Technology is not unbiased, according to a scholar investigating the phenomenon of technological racism. As people recognize the embedded biases within technology, the growing and multifaceted tech justice movement is working to counter these biases, added the scholar.
Ruha Benjamin, a sociologist and professor of African American studies at Princeton University whose work explores the social dimensions of science, technology and medicine, spoke during the “Race to the Future? Values and Vision in the Design of Technology and Society” webinar hosted on Aug. 13 by the AAAS Dialogue on Science, Ethics and Religion program. DoSER facilitates dialogue between scientific and religious communities by hosting symposia and lectures on topics at the interface of science, ethics, and religion; training and supporting scientists on engagement with faith communities; and helping seminaries integrate science into their core curricula.
Webinar viewers were invited to consider which prejudices and values are incorporated into technologies such as search engines and AI algorithms, and to identify methods to dismantle technological racism.
Technology is often spoken about as if it were a force separate from human influence, Benjamin said. Yet “human beings are behind the screen: our values, our ideologies, our biases and assumptions.”
Benjamin also pointed out that the biases extend beyond individuals to the systems as a whole and the historical data inputted into the machines. Much in the way that racism exists in legal, educational and health systems, it also becomes codified in computer systems, she said. For instance, searching for images of “professional hairstyles” and “unprofessional hairstyles” on Google brings up results that equate naturally Black hair with a lack of professionalism – search results that echo real-life biases, she said.
“There is a pattern that emerges that is not out of thin air,” Benjamin said. “Technology is not creating this pattern. It’s reflecting back at us a pattern that we often take for granted and fail to look at.”
A study examining health care algorithms that guide patient care, which Benjamin explored in Science in 2019, provides another example. The study found that bias in the algorithm favored treatments for white patients over Black patients, even when the Black patients were sicker.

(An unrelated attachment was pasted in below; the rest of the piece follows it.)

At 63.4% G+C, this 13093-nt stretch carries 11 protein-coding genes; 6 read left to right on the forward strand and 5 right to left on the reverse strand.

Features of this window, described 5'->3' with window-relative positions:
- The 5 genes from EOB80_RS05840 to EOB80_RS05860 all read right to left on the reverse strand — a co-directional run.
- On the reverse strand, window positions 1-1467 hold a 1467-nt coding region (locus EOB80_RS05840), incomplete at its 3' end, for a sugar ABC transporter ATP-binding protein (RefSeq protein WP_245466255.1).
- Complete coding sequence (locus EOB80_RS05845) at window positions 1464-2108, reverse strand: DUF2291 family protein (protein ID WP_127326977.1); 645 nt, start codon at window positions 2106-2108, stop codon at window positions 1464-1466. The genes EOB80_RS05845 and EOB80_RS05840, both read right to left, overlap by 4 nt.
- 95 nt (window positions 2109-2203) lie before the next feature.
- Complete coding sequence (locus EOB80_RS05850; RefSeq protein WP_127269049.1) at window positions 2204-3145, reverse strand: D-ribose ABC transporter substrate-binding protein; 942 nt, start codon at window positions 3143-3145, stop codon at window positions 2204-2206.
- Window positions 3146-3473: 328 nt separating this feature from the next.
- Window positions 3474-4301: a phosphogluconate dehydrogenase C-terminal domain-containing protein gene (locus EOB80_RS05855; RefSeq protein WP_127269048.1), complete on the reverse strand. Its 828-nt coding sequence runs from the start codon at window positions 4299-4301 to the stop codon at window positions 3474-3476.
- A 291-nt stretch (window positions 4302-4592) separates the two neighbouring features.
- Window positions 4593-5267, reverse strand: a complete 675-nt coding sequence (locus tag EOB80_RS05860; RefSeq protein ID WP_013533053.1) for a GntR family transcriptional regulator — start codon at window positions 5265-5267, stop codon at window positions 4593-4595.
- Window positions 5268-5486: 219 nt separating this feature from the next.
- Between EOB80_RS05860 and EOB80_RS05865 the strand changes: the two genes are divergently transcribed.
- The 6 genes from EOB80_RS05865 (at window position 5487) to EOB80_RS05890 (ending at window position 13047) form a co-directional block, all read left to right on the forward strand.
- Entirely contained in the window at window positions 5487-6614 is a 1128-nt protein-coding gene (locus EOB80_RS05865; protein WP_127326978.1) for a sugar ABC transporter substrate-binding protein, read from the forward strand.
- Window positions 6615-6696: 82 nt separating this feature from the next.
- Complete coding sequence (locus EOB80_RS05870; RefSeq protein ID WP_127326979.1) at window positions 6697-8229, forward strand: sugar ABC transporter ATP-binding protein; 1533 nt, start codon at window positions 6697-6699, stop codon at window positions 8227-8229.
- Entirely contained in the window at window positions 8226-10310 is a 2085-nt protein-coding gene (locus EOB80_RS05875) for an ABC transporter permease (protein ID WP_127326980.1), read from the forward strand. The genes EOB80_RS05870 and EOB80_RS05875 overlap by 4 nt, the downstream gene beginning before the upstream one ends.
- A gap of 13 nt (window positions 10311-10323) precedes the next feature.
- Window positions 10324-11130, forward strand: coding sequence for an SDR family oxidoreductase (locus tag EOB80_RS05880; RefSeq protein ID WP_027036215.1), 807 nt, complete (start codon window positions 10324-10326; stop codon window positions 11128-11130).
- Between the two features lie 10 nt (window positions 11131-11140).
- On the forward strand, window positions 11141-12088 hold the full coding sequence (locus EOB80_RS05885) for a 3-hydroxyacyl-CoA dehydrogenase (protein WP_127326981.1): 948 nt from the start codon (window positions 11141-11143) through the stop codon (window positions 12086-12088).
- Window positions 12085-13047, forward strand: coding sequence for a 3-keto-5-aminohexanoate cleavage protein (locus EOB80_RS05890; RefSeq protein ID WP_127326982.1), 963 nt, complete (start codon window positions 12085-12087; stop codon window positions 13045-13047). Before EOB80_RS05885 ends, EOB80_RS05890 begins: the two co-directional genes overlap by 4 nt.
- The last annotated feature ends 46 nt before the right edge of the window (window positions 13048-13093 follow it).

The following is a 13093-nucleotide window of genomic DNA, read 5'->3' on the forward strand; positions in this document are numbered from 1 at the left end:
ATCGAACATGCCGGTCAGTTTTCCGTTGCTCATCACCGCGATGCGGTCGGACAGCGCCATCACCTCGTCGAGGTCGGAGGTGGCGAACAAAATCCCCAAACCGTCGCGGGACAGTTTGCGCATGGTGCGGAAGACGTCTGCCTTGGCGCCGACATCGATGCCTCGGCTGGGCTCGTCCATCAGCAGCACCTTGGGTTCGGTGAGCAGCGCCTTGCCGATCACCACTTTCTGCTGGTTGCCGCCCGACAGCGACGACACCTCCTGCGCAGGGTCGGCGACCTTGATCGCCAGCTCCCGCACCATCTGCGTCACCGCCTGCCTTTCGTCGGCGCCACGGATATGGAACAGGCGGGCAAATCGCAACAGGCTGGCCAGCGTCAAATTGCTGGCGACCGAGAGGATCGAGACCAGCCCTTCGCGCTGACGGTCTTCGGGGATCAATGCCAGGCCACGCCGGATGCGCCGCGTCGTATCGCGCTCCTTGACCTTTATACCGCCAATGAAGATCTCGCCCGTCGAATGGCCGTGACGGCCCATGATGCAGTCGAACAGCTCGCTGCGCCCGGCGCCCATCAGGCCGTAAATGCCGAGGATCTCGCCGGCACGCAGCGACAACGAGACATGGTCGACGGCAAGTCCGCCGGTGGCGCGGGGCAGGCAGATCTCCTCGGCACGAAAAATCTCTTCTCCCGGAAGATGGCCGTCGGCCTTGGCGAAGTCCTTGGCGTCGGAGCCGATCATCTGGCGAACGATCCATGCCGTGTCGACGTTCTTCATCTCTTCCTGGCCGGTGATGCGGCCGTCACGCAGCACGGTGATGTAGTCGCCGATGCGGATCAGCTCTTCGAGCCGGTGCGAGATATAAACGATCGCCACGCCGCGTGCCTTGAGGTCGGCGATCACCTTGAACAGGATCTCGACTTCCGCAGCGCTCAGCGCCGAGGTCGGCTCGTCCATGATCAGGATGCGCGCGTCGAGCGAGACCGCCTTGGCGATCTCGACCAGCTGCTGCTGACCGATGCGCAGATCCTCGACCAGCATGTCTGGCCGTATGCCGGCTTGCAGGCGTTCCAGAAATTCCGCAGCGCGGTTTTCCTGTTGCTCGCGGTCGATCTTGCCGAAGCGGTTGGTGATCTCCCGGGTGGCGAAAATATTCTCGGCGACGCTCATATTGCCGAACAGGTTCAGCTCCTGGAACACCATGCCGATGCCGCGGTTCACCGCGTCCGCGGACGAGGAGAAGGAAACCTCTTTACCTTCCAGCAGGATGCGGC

“Human beings are designing these systems,” said Benjamin. “The training data, the way that the systems are learning to make quote-unquote ‘intelligent decisions,’ is mirroring the so-called intelligence or thinking of human beings.”
Such examples of technological discrimination are part of what Benjamin has labeled “the new Jim Code,” a conception she explores further in her 2019 book, “Race After Technology: Abolitionist Tools for the New Jim Code.” The term echoes the legitimization of anti-Black racism under Jim Crow, but unlike with those overt laws, technological discrimination is often hidden, where it can flourish out of sight while society suggests we have progressed beyond such biases, she said.
Accordingly, dismantling technological discrimination requires concerted work rather than simply allowing technology to replicate or amplify bias, Benjamin said. “We are not going to naturally progress out of these discriminatory systems,” she said.
Diversifying the tech workforce to broaden the views of the people shaping our digital infrastructure is one step, but it is not enough, Benjamin said.
Benjamin shared with webinar viewers how they can learn more about the growing tech justice movement that is seeking to ensure that the values of anti-racism are incorporated and reflected in technology. The Principles for Workers’ Data Rights offers a way to imagine “a new ecosystem” for how technology is created and implemented, and community organizations such as Data for Black Lives and Detroit Community Technology Project are growing coalitions in support of tech justice.
Benjamin urged viewers not to be discouraged by the challenging work that lies ahead, as small steps are what will dismantle technological discrimination and implement data justice, she said.
Said Benjamin, “If inequity is woven into the very fabric of our society – it's everywhere – then each twist, coil and code is a chance for us to weave new practices, politics, patterns.”